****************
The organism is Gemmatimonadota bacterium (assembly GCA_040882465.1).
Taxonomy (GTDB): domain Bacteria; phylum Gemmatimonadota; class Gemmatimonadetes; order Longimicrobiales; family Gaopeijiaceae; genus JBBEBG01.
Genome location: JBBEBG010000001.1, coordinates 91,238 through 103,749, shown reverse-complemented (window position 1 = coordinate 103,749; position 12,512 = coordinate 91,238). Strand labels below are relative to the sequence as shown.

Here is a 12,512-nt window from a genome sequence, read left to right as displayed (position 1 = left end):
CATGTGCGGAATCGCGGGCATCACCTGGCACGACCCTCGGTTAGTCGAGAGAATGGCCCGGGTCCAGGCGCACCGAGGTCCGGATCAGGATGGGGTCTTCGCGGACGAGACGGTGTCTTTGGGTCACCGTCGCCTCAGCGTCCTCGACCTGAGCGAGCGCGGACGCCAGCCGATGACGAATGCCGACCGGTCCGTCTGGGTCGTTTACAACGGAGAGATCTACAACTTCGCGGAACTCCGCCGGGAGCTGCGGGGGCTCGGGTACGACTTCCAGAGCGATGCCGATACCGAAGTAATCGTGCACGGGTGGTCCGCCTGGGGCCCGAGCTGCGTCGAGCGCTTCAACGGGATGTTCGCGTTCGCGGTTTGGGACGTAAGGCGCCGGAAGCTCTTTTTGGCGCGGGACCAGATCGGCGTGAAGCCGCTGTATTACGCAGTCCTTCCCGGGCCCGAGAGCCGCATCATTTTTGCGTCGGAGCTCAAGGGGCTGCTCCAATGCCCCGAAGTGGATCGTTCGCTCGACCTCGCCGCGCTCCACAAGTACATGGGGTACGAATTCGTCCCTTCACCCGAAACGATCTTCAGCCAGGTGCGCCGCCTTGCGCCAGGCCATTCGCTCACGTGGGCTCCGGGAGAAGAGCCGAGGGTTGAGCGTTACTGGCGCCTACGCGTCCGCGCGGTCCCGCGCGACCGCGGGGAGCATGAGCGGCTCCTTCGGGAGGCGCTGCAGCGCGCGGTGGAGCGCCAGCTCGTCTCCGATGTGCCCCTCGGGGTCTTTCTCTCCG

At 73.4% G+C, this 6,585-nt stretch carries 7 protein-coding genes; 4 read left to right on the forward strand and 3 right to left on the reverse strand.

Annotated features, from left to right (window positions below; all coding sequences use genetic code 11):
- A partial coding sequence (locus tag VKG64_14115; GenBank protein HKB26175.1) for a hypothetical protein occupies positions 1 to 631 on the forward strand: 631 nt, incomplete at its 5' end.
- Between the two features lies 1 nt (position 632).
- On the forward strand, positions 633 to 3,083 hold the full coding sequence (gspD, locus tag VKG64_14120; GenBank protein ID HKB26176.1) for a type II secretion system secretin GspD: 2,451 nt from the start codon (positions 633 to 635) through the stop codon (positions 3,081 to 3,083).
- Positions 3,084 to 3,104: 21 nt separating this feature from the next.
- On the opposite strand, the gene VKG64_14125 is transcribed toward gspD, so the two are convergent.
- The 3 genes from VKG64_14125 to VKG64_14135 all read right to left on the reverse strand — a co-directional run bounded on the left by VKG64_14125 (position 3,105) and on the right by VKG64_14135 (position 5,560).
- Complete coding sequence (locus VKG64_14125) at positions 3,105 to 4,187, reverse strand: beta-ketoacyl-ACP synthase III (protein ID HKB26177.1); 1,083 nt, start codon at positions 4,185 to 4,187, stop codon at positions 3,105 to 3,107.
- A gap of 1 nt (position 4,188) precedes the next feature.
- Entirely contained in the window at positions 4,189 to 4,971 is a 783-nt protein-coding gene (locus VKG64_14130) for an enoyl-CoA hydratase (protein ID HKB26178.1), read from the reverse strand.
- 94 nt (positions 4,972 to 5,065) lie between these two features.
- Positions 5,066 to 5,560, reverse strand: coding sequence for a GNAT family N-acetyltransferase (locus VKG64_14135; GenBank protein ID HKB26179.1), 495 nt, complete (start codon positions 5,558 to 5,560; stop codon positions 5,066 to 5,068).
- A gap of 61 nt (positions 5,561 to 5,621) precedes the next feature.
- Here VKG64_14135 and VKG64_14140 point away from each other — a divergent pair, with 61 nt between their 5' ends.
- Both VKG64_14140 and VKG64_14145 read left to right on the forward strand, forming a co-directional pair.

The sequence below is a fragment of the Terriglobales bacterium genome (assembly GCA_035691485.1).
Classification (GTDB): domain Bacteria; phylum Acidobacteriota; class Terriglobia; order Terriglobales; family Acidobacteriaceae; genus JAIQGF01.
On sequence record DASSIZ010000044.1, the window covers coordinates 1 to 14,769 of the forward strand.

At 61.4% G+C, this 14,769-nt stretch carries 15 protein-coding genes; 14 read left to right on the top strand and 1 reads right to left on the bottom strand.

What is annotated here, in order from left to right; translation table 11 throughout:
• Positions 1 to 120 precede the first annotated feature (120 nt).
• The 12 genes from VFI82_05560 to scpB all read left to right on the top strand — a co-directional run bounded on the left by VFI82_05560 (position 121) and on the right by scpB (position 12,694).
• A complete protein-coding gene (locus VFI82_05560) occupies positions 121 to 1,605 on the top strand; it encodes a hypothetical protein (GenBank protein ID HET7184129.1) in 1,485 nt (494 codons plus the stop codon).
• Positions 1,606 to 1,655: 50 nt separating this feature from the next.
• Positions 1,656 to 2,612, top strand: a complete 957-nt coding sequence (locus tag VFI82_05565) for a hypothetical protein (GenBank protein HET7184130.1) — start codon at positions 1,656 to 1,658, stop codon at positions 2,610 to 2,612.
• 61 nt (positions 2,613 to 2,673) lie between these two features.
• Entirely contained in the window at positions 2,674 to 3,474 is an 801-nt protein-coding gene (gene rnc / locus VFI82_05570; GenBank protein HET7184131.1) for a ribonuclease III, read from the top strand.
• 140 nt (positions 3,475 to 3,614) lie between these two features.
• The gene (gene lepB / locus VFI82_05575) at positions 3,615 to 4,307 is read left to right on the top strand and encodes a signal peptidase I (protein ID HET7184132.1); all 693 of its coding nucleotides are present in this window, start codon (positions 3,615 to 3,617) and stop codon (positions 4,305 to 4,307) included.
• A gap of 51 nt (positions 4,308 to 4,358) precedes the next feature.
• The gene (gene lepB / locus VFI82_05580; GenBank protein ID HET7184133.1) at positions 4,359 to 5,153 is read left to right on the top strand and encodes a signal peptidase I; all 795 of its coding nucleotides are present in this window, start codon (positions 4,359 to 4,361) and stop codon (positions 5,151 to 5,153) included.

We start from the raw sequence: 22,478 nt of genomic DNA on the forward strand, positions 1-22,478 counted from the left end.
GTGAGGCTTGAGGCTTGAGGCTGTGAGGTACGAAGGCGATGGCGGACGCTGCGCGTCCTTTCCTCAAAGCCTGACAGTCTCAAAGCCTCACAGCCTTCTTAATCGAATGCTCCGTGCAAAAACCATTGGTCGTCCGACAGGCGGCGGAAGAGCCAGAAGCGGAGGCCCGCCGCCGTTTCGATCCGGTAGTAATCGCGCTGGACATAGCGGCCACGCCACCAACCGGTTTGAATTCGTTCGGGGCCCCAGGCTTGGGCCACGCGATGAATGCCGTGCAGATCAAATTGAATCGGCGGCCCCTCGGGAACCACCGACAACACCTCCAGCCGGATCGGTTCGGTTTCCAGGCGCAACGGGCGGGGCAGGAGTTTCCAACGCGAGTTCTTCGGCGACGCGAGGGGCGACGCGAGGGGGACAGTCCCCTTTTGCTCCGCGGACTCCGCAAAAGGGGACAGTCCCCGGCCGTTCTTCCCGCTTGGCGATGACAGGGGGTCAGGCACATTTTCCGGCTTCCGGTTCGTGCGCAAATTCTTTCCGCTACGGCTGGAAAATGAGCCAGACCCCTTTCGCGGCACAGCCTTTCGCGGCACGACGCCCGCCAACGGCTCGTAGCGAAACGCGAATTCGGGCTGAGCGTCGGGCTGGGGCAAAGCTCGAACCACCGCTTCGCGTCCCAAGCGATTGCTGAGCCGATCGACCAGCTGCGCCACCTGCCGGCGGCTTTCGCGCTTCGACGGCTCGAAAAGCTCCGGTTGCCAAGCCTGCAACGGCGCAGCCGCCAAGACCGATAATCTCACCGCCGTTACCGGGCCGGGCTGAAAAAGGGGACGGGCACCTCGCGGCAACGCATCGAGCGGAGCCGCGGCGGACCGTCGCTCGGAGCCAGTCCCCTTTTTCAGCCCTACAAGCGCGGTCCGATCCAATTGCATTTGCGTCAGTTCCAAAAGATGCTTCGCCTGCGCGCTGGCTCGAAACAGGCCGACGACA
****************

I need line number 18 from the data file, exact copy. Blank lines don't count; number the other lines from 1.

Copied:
- Positions 5,066 to 5,560, reverse strand: coding sequence for a GNAT family N-acetyltransferase (locus VKG64_14135; GenBank protein ID HKB26179.1), 495 nt, complete (start codon positions 5,558 to 5,560; stop codon positions 5,066 to 5,068).